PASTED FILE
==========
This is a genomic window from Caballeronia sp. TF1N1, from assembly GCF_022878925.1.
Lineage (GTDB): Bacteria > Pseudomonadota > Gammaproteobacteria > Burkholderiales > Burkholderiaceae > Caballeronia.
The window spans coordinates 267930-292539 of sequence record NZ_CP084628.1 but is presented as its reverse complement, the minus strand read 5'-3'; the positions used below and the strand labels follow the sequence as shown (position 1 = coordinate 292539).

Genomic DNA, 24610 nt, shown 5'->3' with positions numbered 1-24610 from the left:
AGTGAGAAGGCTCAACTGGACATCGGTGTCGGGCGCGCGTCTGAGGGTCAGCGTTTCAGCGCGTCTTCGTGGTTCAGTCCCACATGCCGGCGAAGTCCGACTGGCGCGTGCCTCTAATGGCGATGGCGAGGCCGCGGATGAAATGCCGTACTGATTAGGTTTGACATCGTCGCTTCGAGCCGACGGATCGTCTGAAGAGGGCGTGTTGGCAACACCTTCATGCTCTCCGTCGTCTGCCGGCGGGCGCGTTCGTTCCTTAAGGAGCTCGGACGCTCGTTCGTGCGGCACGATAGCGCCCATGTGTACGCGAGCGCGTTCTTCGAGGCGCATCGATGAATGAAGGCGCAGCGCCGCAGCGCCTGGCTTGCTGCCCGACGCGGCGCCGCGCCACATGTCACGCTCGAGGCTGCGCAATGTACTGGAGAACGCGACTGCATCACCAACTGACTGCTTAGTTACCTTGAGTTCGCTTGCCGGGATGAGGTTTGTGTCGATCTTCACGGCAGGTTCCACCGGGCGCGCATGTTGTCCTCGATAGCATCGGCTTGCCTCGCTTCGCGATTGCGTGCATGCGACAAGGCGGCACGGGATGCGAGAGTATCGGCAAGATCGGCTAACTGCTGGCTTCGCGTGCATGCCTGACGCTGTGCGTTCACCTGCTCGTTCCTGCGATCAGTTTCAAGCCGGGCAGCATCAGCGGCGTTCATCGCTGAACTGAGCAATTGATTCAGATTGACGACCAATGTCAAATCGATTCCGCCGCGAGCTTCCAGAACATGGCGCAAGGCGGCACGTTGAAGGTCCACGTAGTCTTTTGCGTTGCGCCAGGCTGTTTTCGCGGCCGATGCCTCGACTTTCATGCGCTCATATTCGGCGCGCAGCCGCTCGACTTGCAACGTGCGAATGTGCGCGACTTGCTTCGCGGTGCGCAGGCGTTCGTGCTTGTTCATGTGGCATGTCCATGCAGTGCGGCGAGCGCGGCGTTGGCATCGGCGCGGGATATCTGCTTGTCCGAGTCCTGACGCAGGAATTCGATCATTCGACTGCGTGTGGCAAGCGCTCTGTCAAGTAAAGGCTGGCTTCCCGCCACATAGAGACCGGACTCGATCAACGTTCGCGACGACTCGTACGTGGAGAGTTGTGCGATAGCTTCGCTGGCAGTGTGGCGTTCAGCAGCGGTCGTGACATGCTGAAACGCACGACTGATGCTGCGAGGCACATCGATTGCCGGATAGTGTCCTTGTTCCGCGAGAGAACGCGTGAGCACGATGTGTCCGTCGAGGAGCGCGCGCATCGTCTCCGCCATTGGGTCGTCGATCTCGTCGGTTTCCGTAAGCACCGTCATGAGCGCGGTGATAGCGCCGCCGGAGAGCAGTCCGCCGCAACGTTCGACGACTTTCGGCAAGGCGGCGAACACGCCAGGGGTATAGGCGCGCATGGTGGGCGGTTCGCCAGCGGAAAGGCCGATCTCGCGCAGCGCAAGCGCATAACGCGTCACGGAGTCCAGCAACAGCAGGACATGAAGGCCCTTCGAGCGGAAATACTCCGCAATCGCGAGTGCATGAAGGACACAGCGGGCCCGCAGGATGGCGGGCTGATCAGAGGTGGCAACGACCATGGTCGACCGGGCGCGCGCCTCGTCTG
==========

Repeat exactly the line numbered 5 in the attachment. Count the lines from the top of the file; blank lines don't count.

AGTGAGAAGGCTCAACTGGACATCGGTGTCGGGCGCGCGTCTGAGGGTCAGCGTTTCAGCGCGTCTTCGTGGTTCAGTCCCACATGCCGGCGAAGTCCGACTGGCGCGTGCCTCTAATGGCGATGGCGAGGCCGCGGATGAAATGCCGTACTGATTAGGTTTGACATCGTCGCTTCGAGCCGACGGATCGTCTGAAGAGGGCGTGTTGGCAACACCTTCATGCTCTCCGTCGTCTGCCGGCGGGCGCGTTCGTTCCTTAAGGAGCTCGGACGCTCGTTCGTGCGGCACGATAGCGCCCATGTGTACGCGAGCGCGTTCTTCGAGGCGCATCGATGAATGAAGGCGCAGCGCCGCAGCGCCTGGCTTGCTGCCCGACGCGGCGCCGCGCCACATGTCACGCTCGAGGCTGCGCAATGTACTGGAGAACGCGACTGCATCACCAACTGACTGCTTAGTTACCTTGAGTTCGCTTGCCGGGATGAGGTTTGTGTCGATCTTCACGGCAGGTTCCACCGGGCGCGCATGTTGTCCTCGATAGCATCGGCTTGCCTCGCTTCGCGATTGCGTGCATGCGACAAGGCGGCACGGGATGCGAGAGTATCGGCAAGATCGGCTAACTGCTGGCTTCGCGTGCATGCCTGACGCTGTGCGTTCACCTGCTCGTTCCTGCGATCAGTTTCAAGCCGGGCAGCATCAGCGGCGTTCATCGCTGAACTGAGCAATTGATTCAGATTGACGACCAATGTCAAATCGATTCCGCCGCGAGCTTCCAGAACATGGCGCAAGGCGGCACGTTGAAGGTCCACGTAGTCTTTTGCGTTGCGCCAGGCTGTTTTCGCGGCCGATGCCTCGACTTTCATGCGCTCATATTCGGCGCGCAGCCGCTCGACTTGCAACGTGCGAATGTGCGCGACTTGCTTCGCGGTGCGCAGGCGTTCGTGCTTGTTCATGTGGCATGTCCATGCAGTGCGGCGAGCGCGGCGTTGGCATCGGCGCGGGATATCTGCTTGTCCGAGTCCTGACGCAGGAATTCGATCATTCGACTGCGTGTGGCAAGCGCTCTGTCAAGTAAAGGCTGGCTTCCCGCCACATAGAGACCGGACTCGATCAACGTTCGCGACGACTCGTACGTGGAGAGTTGTGCGATAGCTTCGCTGGCAGTGTGGCGTTCAGCAGCGGTCGTGACATGCTGAAACGCACGACTGATGCTGCGAGGCACATCGATTGCCGGATAGTGTCCTTGTTCCGCGAGAGAACGCGTGAGCACGATGTGTCCGTCGAGGAGCGCGCGCATCGTCTCCGCCATTGGGTCGTCGATCTCGTCGGTTTCCGTAAGCACCGTCATGAGCGCGGTGATAGCGCCGCCGGAGAGCAGTCCGCCGCAACGTTCGACGACTTTCGGCAAGGCGGCGAACACGCCAGGGGTATAGGCGCGCATGGTGGGCGGTTCGCCAGCGGAAAGGCCGATCTCGCGCAGCGCAAGCGCATAACGCGTCACGGAGTCCAGCAACAGCAGGACATGAAGGCCCTTCGAGCGGAAATACTCCGCAATCGCGAGTGCATGAAGGACACAGCGGGCCCGCAGGATGGCGGGCTGATCAGAGGTGGCAACGACCATGGTCGACCGGGCGCGCGCCTCGTCTG